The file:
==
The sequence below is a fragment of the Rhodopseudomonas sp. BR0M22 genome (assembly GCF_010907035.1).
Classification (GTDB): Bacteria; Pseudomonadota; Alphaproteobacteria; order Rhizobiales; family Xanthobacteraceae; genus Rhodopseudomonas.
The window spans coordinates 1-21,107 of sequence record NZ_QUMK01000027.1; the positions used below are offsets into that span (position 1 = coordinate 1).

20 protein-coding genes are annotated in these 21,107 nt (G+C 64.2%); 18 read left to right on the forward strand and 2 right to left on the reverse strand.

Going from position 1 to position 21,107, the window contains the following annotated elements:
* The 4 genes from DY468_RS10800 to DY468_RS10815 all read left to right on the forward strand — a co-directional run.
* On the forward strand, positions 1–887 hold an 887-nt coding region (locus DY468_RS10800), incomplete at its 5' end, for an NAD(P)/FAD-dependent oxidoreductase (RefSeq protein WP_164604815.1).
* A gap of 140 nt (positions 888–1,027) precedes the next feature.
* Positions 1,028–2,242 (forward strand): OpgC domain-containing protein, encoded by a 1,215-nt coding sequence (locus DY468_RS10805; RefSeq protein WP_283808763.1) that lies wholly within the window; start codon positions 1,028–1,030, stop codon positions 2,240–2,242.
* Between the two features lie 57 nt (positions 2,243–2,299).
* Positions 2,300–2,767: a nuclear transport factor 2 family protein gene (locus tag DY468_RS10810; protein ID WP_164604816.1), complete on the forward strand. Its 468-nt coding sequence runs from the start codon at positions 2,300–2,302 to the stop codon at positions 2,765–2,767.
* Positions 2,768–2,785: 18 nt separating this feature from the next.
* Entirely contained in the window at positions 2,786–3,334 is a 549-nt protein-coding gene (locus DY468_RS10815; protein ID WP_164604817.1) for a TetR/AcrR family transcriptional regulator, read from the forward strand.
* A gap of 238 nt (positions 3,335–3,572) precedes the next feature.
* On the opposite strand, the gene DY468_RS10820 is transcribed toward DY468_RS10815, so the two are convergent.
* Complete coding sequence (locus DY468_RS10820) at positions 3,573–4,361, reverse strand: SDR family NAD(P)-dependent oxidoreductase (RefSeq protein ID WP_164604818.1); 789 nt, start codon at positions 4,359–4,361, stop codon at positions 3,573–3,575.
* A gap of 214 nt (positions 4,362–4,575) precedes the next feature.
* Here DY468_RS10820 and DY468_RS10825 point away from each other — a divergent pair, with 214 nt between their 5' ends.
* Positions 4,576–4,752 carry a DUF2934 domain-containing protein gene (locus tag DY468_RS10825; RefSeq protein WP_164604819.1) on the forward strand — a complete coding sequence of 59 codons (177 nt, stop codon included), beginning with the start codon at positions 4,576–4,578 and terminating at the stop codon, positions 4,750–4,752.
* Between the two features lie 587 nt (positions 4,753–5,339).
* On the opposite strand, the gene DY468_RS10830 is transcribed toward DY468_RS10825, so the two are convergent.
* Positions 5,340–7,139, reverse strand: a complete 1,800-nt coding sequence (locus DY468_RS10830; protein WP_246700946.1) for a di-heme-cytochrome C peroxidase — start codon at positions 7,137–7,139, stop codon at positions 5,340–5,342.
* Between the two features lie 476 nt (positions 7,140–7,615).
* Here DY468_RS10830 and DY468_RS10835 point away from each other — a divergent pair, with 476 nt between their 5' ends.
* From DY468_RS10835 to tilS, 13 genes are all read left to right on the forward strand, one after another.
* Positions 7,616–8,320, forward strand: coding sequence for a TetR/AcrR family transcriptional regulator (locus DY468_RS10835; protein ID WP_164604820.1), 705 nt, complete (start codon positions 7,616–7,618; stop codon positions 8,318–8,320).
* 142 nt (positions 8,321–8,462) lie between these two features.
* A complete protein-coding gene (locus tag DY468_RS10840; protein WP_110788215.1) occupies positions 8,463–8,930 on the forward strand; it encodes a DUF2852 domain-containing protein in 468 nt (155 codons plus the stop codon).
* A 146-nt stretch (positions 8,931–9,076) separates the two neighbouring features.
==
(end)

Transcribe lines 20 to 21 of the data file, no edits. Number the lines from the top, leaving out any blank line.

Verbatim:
* Between the two features lie 587 nt (positions 4,753–5,339).
* On the opposite strand, the gene DY468_RS10830 is transcribed toward DY468_RS10825, so the two are convergent.